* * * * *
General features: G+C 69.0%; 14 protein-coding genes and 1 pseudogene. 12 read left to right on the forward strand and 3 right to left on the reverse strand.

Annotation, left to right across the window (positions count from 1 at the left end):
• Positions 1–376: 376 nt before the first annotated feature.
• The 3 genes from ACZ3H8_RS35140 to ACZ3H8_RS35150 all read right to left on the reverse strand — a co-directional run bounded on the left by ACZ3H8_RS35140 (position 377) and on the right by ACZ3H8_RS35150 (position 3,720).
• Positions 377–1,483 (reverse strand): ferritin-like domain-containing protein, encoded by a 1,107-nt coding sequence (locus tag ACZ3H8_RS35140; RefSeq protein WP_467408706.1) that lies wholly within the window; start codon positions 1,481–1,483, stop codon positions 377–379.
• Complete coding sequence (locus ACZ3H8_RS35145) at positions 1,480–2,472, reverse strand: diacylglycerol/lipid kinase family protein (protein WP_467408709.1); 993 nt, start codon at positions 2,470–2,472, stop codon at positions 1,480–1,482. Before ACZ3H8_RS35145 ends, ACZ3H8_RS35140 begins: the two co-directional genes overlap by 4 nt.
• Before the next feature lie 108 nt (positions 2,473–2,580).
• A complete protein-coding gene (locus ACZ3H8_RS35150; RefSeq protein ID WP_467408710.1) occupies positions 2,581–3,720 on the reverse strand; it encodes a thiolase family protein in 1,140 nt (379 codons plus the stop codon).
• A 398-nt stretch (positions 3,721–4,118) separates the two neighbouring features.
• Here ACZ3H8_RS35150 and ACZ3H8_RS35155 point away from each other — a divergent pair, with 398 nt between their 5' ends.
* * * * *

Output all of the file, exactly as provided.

General features: G+C 69.0%; 14 protein-coding genes and 1 pseudogene. 12 read left to right on the forward strand and 3 right to left on the reverse strand.

Annotation, left to right across the window (positions count from 1 at the left end):
• Positions 1–376: 376 nt before the first annotated feature.
• The 3 genes from ACZ3H8_RS35140 to ACZ3H8_RS35150 all read right to left on the reverse strand — a co-directional run bounded on the left by ACZ3H8_RS35140 (position 377) and on the right by ACZ3H8_RS35150 (position 3,720).
• Positions 377–1,483 (reverse strand): ferritin-like domain-containing protein, encoded by a 1,107-nt coding sequence (locus tag ACZ3H8_RS35140; RefSeq protein WP_467408706.1) that lies wholly within the window; start codon positions 1,481–1,483, stop codon positions 377–379.
• Complete coding sequence (locus ACZ3H8_RS35145) at positions 1,480–2,472, reverse strand: diacylglycerol/lipid kinase family protein (protein WP_467408709.1); 993 nt, start codon at positions 2,470–2,472, stop codon at positions 1,480–1,482. Before ACZ3H8_RS35145 ends, ACZ3H8_RS35140 begins: the two co-directional genes overlap by 4 nt.
• Before the next feature lie 108 nt (positions 2,473–2,580).
• A complete protein-coding gene (locus ACZ3H8_RS35150; RefSeq protein ID WP_467408710.1) occupies positions 2,581–3,720 on the reverse strand; it encodes a thiolase family protein in 1,140 nt (379 codons plus the stop codon).
• A 398-nt stretch (positions 3,721–4,118) separates the two neighbouring features.
• Here ACZ3H8_RS35150 and ACZ3H8_RS35155 point away from each other — a divergent pair, with 398 nt between their 5' ends.